US - AFGHANISTAN: Afghan President Hamid Karzai is giving the new U.S. strategy for
Afghanistan and Pakistan a resounding endorsement -- calling it
"exactly what the Afghan people were hoping for."
Mr. Karzai praised the U.S. plan during a news conference Saturday, adding that it is better that what he had been expecting.
The Afghan leader's comments come one day after U.S. President Barack
Obama pledged more troops and a greater emphasis on regional diplomacy
to defeat al-Qaida militants and their allies, calling the situation in
both Afghanistan and Pakistan "increasingly perilous."
NOKOR NUCLEAR: The United States, Japan and South Korea have agreed that any launch of
a North Korean rocket would be taken to the United Nations Security
Japan's nuclear envoy, Akitaka Saiki, told reporters after a meeting
between the three countries in Washington Friday that a North Korean
rocket launch would violate U.N. resolutions and would be taken to the
Security Council immediately.
The three countries have all accused North Korea of using the planned launch to test its ballistic missile capability.
North Korea says it intends to launch a communications satellite between April 4th and April 8th.
CHINA - TIBET: China launched a new holiday Saturday, "Serfs' Emancipation Day," to mark the 50th anniversary of the communist government's overturning of the region's feudal system. The Chinese flag was raised at a televised ceremony in front of the Potala Palace in Tibet's capital of Lhasa, and a crowd of 13,000 heard testimonials from Tibetans who praised the Chinese administration and denounced Tibet's spiritual leader, the Dalai Lama. The Dalai Lama fled his homeland after Beijing crushed an uprising against Chinese rule in 1959. China says that is when it brought democratic reform to Tibet.
PHILIPPINES - UNREST: Military officials say 20 Muslim rebels and seven soldiers have been killed in clashes in the southern Philippines. Military spokesman Lieutenant Colonel Jonathan Ponce said Saturday that soldiers clashed with about 80 Moro Islamic Liberation Front guerrillas Friday near the town of Mamasapano on the island of Mindanao. Ponce said that clearing operations are ongoing, adding that five soldiers had been wounded. The military said that the rebels were believed to be under the command of Ameril Umbra Kato, one of the commanders who led a bloody rampage that killed dozens of civilians in several communities following the cancellation of a preliminary peace deal last year.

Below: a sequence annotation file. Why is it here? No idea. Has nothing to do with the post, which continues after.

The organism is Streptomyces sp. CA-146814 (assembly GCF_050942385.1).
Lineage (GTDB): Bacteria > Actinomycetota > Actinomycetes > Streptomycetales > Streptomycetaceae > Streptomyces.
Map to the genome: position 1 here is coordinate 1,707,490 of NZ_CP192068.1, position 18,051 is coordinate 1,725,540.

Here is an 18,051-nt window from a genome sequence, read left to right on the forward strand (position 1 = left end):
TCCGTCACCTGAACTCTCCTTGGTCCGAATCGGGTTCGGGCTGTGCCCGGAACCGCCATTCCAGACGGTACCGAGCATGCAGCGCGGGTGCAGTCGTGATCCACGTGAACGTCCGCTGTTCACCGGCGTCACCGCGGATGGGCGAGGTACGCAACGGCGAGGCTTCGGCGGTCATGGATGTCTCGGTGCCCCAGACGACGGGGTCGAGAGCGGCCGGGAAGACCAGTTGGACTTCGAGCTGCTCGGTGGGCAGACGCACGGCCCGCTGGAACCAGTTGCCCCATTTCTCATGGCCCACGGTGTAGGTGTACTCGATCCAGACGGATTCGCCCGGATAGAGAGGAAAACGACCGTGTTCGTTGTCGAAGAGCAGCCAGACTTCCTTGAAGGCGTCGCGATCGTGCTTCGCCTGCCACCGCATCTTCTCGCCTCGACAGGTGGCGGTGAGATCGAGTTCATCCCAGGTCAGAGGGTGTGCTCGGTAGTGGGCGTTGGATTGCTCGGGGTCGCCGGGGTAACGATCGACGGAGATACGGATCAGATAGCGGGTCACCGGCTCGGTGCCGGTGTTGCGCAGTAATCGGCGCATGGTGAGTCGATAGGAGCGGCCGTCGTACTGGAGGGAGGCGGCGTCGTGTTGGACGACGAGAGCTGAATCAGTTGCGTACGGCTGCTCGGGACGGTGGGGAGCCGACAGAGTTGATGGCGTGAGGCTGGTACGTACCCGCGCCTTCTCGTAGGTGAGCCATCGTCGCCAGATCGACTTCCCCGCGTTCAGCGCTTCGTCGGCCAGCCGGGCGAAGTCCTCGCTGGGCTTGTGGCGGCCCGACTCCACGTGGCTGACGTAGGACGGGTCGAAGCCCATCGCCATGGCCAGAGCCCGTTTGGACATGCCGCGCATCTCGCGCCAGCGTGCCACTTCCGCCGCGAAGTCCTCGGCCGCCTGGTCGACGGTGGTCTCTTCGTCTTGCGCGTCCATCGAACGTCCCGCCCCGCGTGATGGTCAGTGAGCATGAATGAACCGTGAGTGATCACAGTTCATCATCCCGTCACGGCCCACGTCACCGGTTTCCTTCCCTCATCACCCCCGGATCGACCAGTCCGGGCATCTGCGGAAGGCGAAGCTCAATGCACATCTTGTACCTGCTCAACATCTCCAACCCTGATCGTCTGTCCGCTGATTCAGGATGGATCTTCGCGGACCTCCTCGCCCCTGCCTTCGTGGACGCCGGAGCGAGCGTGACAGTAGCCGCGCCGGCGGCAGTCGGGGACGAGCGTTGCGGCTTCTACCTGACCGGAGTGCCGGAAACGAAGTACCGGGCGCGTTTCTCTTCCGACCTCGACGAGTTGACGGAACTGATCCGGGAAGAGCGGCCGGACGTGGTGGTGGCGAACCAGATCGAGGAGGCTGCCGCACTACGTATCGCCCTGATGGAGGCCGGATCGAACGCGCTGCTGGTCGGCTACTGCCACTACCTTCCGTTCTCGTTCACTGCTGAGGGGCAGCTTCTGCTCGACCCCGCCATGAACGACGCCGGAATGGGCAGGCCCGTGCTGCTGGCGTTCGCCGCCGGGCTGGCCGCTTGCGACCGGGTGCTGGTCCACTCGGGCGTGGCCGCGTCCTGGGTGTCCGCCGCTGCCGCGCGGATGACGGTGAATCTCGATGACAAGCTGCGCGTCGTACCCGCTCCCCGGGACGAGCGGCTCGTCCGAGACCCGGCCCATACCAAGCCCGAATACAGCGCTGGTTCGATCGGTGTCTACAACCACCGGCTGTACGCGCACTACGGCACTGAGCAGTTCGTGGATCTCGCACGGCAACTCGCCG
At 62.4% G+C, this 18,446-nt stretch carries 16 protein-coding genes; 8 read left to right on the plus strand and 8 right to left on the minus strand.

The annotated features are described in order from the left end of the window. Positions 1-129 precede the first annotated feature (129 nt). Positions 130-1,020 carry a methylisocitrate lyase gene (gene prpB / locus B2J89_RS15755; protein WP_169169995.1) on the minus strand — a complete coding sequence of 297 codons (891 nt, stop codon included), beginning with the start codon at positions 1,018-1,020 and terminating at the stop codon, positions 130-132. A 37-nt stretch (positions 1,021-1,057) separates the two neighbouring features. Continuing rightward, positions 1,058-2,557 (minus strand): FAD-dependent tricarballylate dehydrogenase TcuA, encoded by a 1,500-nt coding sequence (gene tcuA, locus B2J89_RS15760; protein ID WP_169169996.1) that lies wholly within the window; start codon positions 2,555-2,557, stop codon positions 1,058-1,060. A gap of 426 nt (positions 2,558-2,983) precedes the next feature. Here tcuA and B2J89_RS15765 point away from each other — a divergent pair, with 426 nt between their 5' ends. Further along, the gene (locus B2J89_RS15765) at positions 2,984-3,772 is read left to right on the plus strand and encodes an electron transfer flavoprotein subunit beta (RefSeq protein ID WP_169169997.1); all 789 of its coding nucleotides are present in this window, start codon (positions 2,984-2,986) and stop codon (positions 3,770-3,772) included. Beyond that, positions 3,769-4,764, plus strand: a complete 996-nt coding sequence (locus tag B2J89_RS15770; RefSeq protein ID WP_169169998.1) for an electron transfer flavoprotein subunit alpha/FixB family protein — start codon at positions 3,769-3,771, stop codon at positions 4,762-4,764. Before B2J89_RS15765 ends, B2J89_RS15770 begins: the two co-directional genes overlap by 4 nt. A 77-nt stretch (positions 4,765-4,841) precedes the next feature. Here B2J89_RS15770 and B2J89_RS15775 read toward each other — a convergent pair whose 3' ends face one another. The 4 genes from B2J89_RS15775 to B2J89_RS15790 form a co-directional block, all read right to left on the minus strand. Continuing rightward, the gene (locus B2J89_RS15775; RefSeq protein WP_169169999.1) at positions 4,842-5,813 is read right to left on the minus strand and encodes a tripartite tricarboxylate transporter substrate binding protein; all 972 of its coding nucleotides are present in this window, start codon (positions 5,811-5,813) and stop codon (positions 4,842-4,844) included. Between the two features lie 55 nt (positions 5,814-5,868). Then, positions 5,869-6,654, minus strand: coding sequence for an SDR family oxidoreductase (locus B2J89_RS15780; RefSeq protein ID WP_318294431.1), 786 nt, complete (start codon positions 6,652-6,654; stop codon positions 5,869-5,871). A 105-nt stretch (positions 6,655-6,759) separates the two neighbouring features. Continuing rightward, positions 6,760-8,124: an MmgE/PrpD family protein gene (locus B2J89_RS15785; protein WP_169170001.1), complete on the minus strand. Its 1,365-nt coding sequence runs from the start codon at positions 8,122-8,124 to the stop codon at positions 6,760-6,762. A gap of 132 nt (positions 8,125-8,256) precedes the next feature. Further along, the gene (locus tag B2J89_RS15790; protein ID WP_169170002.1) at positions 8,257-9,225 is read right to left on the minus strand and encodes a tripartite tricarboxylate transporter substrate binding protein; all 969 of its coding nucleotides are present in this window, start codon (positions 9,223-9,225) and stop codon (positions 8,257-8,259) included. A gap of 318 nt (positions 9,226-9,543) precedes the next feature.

MALAYSIA POL: Malaysia's prime minister said Saturday that he would meet with the king on April 2nd to submit his resignation.
In an emotional speech Saturday to the annual meeting of the United
Malays National Organization party, or UMNO, Prime Minister Abdullah
Ahmad Badawi said that under the leadership of his deputy, Najib Razak,
the party would be strengthened.
UMNO, which leads Malaysia's ruling (National Front) coalition, elected Najib as its new president Thursday.
Najib ran for the post uncontested and will become prime minister when Mr. Abdullah steps down.
INDONESIA - FLOODING: The death toll from a burst dam on the outskirts of the Indonesian capital rose to 77 Saturday, as rescue workers searched for more than 100 people still missing since a wall of water submerged their homes. The earthen dam collapsed early Friday outside Jakarta after several hours of heavy rain. The collapse sent two million cubic meters of water crashing into homes, leaving hundreds of buildings underwater. Rescuers used rubber rafts to retrieve survivors, who compared the wave to a tsunami. The water was so high in some places that many people had climbed onto rooftops.
US - FLOODS: Bitterly cold weather appears to be slowing down floodwaters that are threatening two midwestern U.S. cities.
The U.S. National Weather Service says frigid temperatures are slowing
the flow of the ice-filled Red River, causing officials to push back
predictions of when the swollen river might overflow its banks.
Officials now say the Red River will likely crest Sunday, and could reach a height of more than 13 meters.
The river has already risen to its highest level in 112 years,
prompting the neighboring cities of Moorhead, Minnesota and Fargo,
North Dakota to evacuate residents from more than 2,600 homes.
ISRAEL - PALESTINIANS: The chief Palestinian negotiator warns the Middle East peace process is living on "borrowed time" and that it will not survive another round of failed negotiations. In Saturday's edition of "The Washington Post" newspaper, Saeb Erekat praises U.S. President Barack Obama for "speaking eloquently" of a new era of American leadership, but he writes that the patience of the Palestinian people is not unlimited. He says the new Israeli government "must unequivocally affirm its support" for a two-state solution that includes a viable Palestinian state.
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